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What to Know Before Trick or Treating This Year

The Rocky Mountain Hospital for Children Child Life and Infection Prevention Team shares their best tips for staying safe.

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There will definitely be no bobbing for apples this Halloween! So, what is safe for little ghouls and goblins out to have spooky fun in a pandemic year? We checked with the Rocky Mountain Hospital for Children Child Life and Infection Prevention Team and here’s what they had to say.

Trick or Treating: Unfortunately, trick or treating this year is not risk-free. Reaching into a container of candy, close contact in the doorway of someone’s home, or removing a face covering in a crowded space to eat a treat all pose a possible risk of exposing children or adults to COVID-19.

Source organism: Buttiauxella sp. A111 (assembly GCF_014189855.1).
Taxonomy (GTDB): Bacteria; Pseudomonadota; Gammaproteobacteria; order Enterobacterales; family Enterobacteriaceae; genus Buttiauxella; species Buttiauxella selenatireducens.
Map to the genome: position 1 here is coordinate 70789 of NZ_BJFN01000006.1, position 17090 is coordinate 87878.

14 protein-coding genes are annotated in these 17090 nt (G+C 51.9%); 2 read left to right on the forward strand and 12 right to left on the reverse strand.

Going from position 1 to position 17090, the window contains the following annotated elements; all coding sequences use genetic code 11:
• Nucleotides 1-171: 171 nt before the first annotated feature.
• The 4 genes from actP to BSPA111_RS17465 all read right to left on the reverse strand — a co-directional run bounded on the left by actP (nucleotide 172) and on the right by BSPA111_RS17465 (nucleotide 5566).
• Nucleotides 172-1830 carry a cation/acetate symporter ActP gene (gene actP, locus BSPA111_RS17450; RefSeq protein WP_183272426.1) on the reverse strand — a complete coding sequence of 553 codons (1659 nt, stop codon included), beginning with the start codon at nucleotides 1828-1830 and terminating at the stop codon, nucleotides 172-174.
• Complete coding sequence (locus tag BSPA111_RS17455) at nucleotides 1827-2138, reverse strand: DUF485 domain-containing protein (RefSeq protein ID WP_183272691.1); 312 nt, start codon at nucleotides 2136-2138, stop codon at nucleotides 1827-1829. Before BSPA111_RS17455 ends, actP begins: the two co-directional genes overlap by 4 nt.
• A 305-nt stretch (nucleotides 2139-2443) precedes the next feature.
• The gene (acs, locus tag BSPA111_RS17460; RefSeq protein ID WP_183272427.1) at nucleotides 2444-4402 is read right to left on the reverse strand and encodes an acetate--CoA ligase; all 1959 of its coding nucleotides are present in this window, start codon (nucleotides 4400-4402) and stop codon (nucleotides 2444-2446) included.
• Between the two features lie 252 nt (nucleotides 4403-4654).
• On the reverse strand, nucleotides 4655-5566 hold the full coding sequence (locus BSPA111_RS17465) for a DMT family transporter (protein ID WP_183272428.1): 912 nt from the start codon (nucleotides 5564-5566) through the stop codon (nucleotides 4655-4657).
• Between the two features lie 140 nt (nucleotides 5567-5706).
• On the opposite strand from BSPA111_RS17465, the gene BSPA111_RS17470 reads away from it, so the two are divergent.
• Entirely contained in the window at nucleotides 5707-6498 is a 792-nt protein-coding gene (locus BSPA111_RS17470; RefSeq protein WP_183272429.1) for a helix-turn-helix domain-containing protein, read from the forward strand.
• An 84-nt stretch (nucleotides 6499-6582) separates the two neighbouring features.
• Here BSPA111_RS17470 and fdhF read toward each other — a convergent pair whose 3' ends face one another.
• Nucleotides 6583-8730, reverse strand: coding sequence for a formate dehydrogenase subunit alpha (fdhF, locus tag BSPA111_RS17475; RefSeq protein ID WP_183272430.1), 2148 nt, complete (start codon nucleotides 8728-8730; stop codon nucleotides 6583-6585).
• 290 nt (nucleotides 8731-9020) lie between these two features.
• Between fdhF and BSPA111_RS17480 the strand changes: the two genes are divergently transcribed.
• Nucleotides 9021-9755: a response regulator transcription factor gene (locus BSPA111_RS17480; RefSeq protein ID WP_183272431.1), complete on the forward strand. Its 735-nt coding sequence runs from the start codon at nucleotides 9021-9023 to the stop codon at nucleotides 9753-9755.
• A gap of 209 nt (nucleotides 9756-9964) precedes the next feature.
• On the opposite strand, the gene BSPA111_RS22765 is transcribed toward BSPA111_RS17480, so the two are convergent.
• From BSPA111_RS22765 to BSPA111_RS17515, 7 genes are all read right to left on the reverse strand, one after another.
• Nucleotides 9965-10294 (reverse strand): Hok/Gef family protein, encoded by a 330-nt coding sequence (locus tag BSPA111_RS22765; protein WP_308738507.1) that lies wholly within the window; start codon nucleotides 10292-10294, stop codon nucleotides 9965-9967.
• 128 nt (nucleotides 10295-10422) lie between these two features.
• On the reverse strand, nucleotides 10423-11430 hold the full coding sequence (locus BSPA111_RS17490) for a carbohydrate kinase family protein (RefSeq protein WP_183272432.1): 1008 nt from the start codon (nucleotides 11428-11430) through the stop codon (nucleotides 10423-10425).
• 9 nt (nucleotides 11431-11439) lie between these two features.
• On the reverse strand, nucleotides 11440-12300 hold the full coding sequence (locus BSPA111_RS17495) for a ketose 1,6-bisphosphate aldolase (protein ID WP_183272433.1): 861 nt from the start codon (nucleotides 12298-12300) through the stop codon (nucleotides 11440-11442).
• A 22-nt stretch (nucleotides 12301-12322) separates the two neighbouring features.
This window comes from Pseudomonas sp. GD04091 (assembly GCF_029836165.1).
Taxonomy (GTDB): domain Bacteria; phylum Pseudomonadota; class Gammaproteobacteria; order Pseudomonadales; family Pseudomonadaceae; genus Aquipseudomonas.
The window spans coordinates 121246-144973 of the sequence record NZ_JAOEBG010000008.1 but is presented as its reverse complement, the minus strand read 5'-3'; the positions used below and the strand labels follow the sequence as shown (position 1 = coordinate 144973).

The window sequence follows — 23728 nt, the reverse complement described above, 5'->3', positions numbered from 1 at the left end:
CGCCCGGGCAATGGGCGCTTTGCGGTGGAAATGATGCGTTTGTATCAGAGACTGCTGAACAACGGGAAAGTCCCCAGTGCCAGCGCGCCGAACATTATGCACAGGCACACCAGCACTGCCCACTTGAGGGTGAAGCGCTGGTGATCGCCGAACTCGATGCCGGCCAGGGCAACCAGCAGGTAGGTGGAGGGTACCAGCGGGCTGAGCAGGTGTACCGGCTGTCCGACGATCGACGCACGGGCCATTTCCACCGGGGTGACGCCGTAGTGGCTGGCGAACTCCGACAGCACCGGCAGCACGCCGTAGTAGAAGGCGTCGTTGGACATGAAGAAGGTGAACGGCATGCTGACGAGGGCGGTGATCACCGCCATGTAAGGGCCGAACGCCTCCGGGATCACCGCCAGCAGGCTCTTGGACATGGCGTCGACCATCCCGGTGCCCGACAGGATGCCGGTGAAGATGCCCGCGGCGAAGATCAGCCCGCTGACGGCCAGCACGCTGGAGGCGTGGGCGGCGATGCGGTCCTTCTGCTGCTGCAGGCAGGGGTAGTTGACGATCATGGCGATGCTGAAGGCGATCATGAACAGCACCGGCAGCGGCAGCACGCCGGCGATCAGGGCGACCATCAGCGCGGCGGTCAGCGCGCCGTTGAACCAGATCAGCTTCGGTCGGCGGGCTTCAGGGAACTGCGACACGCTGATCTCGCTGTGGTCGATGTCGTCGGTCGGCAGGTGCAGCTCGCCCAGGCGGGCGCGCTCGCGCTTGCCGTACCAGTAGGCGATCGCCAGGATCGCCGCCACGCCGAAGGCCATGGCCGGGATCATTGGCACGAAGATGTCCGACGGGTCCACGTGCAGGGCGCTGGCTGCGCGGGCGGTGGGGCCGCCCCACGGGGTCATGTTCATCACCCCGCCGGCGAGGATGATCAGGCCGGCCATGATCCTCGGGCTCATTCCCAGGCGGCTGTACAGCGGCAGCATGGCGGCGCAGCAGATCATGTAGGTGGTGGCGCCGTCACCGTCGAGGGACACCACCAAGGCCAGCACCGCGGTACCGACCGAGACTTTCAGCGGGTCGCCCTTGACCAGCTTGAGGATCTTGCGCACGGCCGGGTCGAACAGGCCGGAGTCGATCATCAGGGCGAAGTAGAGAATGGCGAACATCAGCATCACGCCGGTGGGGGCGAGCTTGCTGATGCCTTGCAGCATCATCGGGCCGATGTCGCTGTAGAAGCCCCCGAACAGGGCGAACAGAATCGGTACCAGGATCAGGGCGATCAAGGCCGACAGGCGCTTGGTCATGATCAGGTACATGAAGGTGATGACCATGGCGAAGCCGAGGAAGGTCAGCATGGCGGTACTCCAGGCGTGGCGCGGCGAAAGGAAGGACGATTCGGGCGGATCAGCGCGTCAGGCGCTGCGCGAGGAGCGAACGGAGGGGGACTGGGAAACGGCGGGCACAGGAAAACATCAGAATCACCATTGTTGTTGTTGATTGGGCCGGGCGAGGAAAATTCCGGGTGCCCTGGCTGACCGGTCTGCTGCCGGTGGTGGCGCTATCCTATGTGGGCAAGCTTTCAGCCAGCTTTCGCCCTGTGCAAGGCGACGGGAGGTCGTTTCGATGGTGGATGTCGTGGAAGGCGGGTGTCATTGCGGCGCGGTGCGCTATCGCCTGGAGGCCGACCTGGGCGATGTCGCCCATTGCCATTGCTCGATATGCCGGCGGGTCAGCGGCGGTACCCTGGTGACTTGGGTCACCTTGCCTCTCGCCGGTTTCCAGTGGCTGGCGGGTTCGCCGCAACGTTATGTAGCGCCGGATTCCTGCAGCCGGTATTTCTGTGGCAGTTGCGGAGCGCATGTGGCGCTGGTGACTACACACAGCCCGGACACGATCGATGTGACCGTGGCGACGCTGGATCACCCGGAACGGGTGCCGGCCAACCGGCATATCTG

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If you choose to trick or treat this year and there are no specific restrictions issued by local public health officials, the Team encourages you to follow these tips to reduce the risk of spreading or contracting COVID-19:

No matter what your plans, if you or your child have COVID-19, have been knowingly exposed to someone with COVID-19, or if you have symptoms, stay home and turn off the porch light (the traditional signal that you won’t be coming to the door this year).

Editor’s Note: Watch local public health guidance for up-to-date suggestions for your community and Halloween celebrations.

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